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Eurocentrism (736).

Burnt Shadows

could be read as an actively transformative

project from subaltern perspectives to counter the global designs of the

United States from WWII through to the War on Terror. The prologue

of the novel introduces a prisoner who is stripped naked and, while

waiting to be dressed in an orange prison jumpsuit, asks, “

How did it

come to this.

” The first chapter is set in 1945, in Nagasaki, where the

atomic bomb dropped by the United States claims the lives of the father,

and Konrad, the German fiancée, of the female protagonist, Hiroko.

Two years later, to alleviate her sorrow, Hiroko goes to Delhi, India,

where Konrad used to live with his sister, Elizabeth, and her English

husband, James Burton. There, Hiroko meets and marries Elizabeth

and James’s Muslim employee, Sajjad Ashraf. As a result of the

Partition in 1947, Hiroko and Sajjad are forced to move to Karachi,

Pakistan. In the meantime, Elizabeth gets divorced and moves to New

York with her son, Henry. When India performs nuclear tests in 1998

to threaten Pakistan, Hiroko moves to New York to live with Elizabeth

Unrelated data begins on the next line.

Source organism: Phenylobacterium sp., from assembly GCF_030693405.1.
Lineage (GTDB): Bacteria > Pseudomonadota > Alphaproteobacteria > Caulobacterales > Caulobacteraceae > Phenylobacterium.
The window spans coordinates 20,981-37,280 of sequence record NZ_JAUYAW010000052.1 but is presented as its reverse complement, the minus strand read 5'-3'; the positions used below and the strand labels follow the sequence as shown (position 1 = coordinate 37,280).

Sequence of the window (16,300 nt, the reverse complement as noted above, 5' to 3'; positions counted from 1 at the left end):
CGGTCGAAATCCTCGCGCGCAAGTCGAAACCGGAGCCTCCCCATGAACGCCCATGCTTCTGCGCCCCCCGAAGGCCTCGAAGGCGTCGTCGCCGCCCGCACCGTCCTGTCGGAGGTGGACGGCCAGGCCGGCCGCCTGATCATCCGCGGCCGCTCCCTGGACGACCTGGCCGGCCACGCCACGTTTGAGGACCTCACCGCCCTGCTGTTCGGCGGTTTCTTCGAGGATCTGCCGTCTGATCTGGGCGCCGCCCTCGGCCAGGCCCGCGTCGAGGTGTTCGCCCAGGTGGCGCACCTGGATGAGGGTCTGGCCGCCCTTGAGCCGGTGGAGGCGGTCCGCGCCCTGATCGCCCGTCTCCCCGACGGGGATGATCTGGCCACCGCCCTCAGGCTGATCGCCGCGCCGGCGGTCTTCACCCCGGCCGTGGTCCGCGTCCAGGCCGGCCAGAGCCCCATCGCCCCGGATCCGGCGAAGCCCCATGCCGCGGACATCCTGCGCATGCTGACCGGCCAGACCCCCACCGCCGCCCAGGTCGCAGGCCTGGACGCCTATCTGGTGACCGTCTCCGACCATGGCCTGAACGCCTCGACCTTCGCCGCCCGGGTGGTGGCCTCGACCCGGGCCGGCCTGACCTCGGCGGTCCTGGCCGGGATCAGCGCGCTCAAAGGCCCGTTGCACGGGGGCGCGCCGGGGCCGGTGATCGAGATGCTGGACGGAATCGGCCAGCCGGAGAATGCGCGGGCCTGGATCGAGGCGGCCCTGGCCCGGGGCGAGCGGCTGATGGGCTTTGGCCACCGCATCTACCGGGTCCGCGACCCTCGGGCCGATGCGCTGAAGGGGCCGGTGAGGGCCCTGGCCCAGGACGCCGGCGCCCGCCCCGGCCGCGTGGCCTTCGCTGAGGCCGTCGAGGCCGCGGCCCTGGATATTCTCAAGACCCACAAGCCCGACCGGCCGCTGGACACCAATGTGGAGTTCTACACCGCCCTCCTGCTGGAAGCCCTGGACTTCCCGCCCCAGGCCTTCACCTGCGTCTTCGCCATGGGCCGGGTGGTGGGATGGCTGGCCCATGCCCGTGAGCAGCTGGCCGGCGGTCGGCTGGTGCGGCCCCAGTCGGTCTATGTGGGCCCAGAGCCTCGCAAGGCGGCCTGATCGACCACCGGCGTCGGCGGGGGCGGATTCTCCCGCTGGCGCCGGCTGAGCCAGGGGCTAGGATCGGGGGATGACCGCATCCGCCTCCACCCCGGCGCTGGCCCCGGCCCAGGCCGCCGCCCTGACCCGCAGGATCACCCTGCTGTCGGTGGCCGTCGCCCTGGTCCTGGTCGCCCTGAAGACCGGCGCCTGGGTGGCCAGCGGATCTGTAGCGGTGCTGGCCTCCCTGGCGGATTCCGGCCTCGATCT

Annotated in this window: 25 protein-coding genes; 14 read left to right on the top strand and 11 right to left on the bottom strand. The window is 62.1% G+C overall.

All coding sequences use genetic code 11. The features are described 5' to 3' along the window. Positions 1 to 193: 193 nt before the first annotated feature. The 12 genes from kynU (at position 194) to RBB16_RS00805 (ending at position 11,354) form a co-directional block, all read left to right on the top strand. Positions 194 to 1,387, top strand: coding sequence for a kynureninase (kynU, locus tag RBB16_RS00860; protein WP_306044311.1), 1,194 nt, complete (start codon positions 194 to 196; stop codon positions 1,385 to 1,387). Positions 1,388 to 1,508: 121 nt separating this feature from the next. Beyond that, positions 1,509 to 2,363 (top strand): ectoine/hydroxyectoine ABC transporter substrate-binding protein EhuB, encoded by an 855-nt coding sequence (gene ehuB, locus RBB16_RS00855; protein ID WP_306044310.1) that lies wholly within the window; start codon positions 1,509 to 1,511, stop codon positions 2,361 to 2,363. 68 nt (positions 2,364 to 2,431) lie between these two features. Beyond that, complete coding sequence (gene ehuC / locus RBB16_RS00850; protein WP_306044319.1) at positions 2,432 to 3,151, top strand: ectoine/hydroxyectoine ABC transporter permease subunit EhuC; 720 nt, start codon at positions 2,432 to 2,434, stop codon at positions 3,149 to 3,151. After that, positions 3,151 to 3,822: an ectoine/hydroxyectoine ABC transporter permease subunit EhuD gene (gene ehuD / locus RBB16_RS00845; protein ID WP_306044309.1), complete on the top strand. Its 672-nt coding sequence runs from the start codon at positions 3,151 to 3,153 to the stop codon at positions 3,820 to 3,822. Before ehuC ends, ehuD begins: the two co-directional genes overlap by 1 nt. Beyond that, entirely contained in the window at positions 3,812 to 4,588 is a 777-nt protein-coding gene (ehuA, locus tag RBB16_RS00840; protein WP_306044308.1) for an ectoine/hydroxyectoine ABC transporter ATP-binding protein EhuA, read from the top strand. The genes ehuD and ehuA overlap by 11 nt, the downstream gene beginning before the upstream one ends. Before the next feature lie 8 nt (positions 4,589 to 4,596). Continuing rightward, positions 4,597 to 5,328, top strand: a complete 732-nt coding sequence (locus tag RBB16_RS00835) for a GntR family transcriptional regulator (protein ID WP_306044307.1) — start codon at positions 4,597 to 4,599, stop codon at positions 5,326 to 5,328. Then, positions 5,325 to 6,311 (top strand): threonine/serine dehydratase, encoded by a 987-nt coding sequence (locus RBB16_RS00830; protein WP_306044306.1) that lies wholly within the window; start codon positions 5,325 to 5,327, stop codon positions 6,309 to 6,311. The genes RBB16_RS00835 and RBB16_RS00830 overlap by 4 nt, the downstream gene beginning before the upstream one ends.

and her granddaughter, Kim. The novel traces the shared histories of

the Ashrafs and the Burtons across three continents. As the narrative

progresses, 9/11 and its consequences challenge the close relationship

between the two families. The murder of Henry in Afghanistan and

Kim’s radical distrust of Muslims cause Raza to be mistakenly

identified and arrested as a terror suspect. The end of the story

suggests that Raza might be the unidentified prisoner from the

prologue, who is waiting to be sent to Guantánamo.

Having incorporated 9/11 into its final section,

Burnt Shadows

has been read by quite a few reviewers as a post-9/11 novel.



when the interviewer Michele Filgate asked Shamsie, “A section of this

novel is set in New York after 9/11. Did you deliberately set out to

write a post[-]9/11 novel?” Shamsie gave a firm answer, “No” (Shamsie,

2008). Instead, as Shamsie (2008) explained in the interview, she


Charlie Lee Potter of

The Independent

, for example, praises

Burnt Shadows

as a

“decade-spanning and continent-bestriding post-9/11 novel” (2009).